The European Commission is finalising the details of the EU taxonomy, an ambitious and wide-ranging attempt to identify economic activities that contribute to the bloc’s environmental objectives. Energy Monitor spoke with Victor van Hoorn, executive director of the European Sustainable Investment Forum (Eurosif), whose members manage over €8trn in assets, to discuss what it means for investors and companies.

Eurosif executive director Victor van Hoorn. (Photo courtesy of Eurosif)

Can you explain the EU taxonomy?

The taxonomy aims to identify economic activities we know are compatible with certain environmental objectives and what we believe is sustainable, based on scientific evidence.

Over time, the taxonomy will come to cover the full range of environmental questions, as well as social and governance issues, but at this stage we are only talking about climate mitigation and adaptation. The question it seeks to answer is, what economic activities are compatible with net-zero emissions by 2050, the objective of the Paris Agreement, EU climate law and the EU Green Deal?

What obligations does it introduce?

Companies providing investment products that make sustainability or environmental claims will be required, from the end of 2022, to disclose how their portfolios align with the taxonomy.

For non-financial companies, the only obligation is to report. Those EU companies already subject to requirements to report non-financial information will, from 2023, also have to disclose how their overall business aligns with the taxonomy when it comes to turnover as well as to capital expenditure.

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That information will allow financiers to take this information into account in lending and investment decisions. At this stage, it is only a reporting framework that aims to bring more transparency to the market. There is no requirement for any company to be aligned with the taxonomy.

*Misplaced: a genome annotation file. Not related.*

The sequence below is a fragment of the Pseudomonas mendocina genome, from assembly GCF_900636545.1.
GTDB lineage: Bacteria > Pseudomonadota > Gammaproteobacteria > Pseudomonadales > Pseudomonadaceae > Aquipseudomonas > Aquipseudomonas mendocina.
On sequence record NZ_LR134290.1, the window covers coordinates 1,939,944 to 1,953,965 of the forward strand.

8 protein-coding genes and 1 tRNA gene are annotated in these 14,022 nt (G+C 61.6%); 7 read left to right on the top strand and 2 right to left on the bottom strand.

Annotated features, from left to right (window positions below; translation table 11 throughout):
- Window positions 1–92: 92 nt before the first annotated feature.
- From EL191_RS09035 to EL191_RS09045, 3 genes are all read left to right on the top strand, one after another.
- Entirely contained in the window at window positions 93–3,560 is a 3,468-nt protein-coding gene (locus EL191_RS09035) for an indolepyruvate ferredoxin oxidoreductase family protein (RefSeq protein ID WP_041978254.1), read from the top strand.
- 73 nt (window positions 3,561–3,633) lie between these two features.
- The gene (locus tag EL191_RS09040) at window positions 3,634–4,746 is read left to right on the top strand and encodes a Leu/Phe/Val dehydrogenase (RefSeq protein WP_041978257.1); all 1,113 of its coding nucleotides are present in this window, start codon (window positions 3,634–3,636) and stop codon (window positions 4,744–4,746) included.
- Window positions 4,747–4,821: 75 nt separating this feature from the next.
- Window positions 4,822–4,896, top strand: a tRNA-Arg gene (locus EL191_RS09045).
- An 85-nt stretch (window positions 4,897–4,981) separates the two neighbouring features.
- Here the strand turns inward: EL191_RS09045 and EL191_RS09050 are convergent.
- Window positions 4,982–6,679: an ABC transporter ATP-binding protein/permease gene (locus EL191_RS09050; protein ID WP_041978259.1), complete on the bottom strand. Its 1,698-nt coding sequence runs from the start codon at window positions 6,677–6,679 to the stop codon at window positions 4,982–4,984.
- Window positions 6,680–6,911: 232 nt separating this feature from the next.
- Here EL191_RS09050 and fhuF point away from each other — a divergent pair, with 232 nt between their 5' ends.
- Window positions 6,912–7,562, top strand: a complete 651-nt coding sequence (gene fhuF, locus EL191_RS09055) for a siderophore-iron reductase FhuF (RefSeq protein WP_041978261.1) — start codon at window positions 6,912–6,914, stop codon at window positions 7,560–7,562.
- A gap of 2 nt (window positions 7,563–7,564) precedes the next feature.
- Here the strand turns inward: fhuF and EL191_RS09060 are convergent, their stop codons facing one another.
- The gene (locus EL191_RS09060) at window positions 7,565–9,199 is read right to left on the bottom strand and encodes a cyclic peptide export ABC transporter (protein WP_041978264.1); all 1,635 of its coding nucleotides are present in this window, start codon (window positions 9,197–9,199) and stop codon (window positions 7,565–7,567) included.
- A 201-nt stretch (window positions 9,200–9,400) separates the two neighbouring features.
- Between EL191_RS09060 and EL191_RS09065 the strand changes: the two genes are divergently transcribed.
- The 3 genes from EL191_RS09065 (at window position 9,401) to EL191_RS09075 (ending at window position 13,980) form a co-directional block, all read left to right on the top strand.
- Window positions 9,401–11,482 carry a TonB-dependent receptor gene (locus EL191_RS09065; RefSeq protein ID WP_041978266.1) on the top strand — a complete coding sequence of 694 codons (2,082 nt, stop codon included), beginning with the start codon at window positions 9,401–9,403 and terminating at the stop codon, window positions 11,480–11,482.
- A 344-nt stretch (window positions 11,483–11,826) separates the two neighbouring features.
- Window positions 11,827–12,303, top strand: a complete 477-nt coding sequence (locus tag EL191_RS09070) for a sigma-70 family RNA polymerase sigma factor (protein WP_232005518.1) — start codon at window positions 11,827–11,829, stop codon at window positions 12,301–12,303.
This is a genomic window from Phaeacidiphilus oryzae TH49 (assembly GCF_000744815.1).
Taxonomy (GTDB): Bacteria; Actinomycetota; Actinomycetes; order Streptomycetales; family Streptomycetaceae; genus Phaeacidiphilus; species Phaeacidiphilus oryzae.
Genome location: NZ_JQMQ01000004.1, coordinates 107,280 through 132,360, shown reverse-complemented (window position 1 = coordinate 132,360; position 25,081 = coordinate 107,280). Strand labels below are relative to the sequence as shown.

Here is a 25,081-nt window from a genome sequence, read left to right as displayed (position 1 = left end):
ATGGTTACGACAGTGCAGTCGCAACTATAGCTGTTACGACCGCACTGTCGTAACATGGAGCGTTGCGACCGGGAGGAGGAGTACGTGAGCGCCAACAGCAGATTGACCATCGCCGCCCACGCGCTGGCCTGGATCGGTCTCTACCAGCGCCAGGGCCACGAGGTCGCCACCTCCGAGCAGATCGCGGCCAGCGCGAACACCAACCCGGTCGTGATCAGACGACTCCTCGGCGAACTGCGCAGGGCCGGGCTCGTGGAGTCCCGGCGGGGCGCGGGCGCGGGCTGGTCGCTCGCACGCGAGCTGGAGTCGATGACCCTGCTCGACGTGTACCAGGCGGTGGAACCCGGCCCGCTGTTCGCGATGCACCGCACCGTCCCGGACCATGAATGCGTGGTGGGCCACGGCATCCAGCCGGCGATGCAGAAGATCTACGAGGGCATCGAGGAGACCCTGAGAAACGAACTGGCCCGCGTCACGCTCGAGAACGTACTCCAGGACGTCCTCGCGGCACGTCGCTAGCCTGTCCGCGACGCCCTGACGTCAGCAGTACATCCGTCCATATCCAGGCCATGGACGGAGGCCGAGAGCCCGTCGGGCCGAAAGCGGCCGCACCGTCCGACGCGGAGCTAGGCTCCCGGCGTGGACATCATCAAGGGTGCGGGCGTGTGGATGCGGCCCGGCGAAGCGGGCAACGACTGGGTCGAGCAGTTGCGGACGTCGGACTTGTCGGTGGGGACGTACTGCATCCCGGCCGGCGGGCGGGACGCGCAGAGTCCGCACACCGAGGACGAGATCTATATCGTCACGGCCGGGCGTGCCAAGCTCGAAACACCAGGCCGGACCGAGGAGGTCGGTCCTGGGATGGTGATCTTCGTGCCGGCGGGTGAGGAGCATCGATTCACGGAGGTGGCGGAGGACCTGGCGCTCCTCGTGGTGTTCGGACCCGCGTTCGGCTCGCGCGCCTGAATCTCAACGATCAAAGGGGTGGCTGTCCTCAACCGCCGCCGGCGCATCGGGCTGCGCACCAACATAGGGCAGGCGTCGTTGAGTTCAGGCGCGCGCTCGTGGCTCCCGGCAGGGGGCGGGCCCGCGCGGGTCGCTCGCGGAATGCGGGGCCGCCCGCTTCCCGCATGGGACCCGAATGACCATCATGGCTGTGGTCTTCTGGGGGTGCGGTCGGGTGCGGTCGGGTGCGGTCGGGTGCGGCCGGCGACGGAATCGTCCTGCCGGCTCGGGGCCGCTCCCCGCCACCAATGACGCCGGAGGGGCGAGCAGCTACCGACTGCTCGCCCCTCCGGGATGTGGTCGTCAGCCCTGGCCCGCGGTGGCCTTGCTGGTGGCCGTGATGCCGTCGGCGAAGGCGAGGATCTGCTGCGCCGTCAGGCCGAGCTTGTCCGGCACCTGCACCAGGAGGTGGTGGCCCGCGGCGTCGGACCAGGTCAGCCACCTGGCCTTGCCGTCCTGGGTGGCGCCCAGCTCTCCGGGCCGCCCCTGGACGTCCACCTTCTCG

What is its objective as a policy instrument?

The thinking is that with additional transparency and information, investors, banks and insurance companies will be able to factor the taxonomy into their decision-making. Over time, it should contribute to reorienting capital towards more sustainable economic activities, away from those incompatible with net zero by 2050. At the end of the day, the taxonomy is trying to achieve a differentiation of the cost of capital for different businesses depending on how sustainable they are.

How does it characterise various types of economic activity?

The group of experts who drafted the first set of criteria looked at the biggest sources of greenhouse gas emissions in the EU. They used the NACE classification system, used by Eurostat, the European statistics agency, to identify different sectors of the economy. Based on that, they have identified the type of economic activities that are either making a contribution to solving climate change or are creating emissions. It has been a lengthy, complicated and quite granular process.

At this stage, the taxonomy is first and foremost aimed at activities making a significant contribution to climate action, so-called ‘dark green’ activities. It also identifies ‘enabling’ activities, such as wind turbine or electric vehicle manufacturers, which use lots of materials but will be essential to get us to net zero.